The expansion of the Great Mosque of Cordoba
The door where we have entered the Mezquita is part of the original building by Amir Abd ar-Rahman I. It was 11 bays wide and had its Mihrab on the South-eastern wall, vaguely in the direction of Mecca. At that time, the mosque builders were still unable to determine the exact orientation towards Mecca. Defining the exact direction of Mecca was, after all, one of the main reasons for the obsession of Muslim scientists with astronomy and mathematics. Building huge astronomical observatories, they were eventually able to calculate exact locations on earth, and hence the direction towards Mecca. The first mosque in Moorish Spain with the correct orientation was 150 years later the palace mosque of Medina Azahara, which we visited the next day.
The Great Mosque of Cordoba, meanwhile, quickly became too small for the growing number of Muslims in Cordoba. Several generations after the Arab conquest, it was obvious that the Muslim rulers were going to stay. That meant that for many locals, conversion to Islam offered career opportunities and an easier life. Over the course of the 9th and 10th century, the Great Mosque of Cordoba hence received several extensions. From the main entrance door, the room extends for more than 100 m to the side and to the back. In total, there are almost a thousand pillars.
A mosque turned into a church?
Walking further through the forest of pillars, we realise that there are strange chapels and sculptures that don’t belong into a mosque. Dotted around the building and along the walls are crucifixes, altars, and shrines for Catholic saints. In addition, we also pass some museum vitrines showing excavated remnants of the Visigoth church that used to be here before the mosque!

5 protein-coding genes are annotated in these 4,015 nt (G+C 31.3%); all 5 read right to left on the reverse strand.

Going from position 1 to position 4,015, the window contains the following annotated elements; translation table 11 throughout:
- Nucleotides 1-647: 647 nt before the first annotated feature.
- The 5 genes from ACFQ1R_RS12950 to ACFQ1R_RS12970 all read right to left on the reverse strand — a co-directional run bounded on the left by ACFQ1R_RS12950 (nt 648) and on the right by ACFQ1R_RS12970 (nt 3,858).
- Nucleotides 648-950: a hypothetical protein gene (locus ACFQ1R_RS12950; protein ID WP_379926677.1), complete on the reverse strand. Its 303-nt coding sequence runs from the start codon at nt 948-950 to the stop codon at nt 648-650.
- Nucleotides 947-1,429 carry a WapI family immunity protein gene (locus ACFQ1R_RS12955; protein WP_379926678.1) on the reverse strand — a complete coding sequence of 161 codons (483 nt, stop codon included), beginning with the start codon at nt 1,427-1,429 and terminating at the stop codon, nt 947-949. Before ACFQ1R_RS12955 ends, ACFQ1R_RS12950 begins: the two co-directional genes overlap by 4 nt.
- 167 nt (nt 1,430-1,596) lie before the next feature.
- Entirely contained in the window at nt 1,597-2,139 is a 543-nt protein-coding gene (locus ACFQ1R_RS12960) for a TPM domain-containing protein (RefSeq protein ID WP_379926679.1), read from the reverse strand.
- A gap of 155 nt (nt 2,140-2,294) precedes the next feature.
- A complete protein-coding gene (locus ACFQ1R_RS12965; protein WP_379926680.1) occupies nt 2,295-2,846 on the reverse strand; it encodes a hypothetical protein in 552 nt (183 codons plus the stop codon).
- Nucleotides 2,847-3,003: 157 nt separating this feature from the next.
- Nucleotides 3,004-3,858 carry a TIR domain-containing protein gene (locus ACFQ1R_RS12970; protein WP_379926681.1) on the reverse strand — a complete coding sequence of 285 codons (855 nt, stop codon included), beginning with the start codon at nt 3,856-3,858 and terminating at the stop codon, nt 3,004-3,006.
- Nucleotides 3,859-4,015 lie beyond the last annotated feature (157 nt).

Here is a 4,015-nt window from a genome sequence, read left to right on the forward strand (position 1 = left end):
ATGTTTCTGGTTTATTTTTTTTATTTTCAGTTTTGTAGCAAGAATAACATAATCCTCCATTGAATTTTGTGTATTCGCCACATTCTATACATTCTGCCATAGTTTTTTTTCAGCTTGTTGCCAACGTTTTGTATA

But then, somewhere in the middle of the building, we find ourselves at the cathedral part of the Mosque-Cathedral. There are walls instead of pillars, and the roof is much higher, with white arches and decorations in the Spanish Renaissance style. It is a relatively new addition. After the Spanish Reconquista and the reintroduction of Christianity, all Muslims had to leave Cordoba. The Christians then made some small changes to the building but used it as a church straight away.
The Emperor and the Mosque-Cathedral
According to a popular legend, the mighty Emperor Charles V gave his permission to build a cathedral inside the Mosque in the 16th century. A few years later he travelled to Andalusia. It was then that he saw the new cathedral inside the Great Mosque of Cordoba for the first time. The Emperor was flabbergasted:
Had I known what you were going to build, I would not have allowed it!